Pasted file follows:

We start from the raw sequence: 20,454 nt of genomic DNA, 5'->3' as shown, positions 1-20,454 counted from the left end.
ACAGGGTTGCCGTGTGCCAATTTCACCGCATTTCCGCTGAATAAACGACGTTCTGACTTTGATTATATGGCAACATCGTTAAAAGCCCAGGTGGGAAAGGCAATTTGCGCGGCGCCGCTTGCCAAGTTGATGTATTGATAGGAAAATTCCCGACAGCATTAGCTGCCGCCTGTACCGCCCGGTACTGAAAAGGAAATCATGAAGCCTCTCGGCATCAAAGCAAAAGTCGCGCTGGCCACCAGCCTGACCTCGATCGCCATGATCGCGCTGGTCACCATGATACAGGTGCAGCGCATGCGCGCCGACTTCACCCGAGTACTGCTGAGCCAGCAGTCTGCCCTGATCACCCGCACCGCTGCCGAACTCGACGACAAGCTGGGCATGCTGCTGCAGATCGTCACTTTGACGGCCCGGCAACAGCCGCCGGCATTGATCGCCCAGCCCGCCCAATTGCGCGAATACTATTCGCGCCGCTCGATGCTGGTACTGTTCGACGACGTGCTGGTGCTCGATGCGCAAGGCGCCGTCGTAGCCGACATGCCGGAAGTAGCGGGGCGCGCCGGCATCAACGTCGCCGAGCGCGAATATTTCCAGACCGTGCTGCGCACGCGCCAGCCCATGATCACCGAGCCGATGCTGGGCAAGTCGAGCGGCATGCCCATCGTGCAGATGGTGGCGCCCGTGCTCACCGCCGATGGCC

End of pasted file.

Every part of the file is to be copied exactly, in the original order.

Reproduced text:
We start from the raw sequence: 20,454 nt of genomic DNA, 5'->3' as shown, positions 1-20,454 counted from the left end.
ACAGGGTTGCCGTGTGCCAATTTCACCGCATTTCCGCTGAATAAACGACGTTCTGACTTTGATTATATGGCAACATCGTTAAAAGCCCAGGTGGGAAAGGCAATTTGCGCGGCGCCGCTTGCCAAGTTGATGTATTGATAGGAAAATTCCCGACAGCATTAGCTGCCGCCTGTACCGCCCGGTACTGAAAAGGAAATCATGAAGCCTCTCGGCATCAAAGCAAAAGTCGCGCTGGCCACCAGCCTGACCTCGATCGCCATGATCGCGCTGGTCACCATGATACAGGTGCAGCGCATGCGCGCCGACTTCACCCGAGTACTGCTGAGCCAGCAGTCTGCCCTGATCACCCGCACCGCTGCCGAACTCGACGACAAGCTGGGCATGCTGCTGCAGATCGTCACTTTGACGGCCCGGCAACAGCCGCCGGCATTGATCGCCCAGCCCGCCCAATTGCGCGAATACTATTCGCGCCGCTCGATGCTGGTACTGTTCGACGACGTGCTGGTGCTCGATGCGCAAGGCGCCGTCGTAGCCGACATGCCGGAAGTAGCGGGGCGCGCCGGCATCAACGTCGCCGAGCGCGAATATTTCCAGACCGTGCTGCGCACGCGCCAGCCCATGATCACCGAGCCGATGCTGGGCAAGTCGAGCGGCATGCCCATCGTGCAGATGGTGGCGCCCGTGCTCACCGCCGATGGCC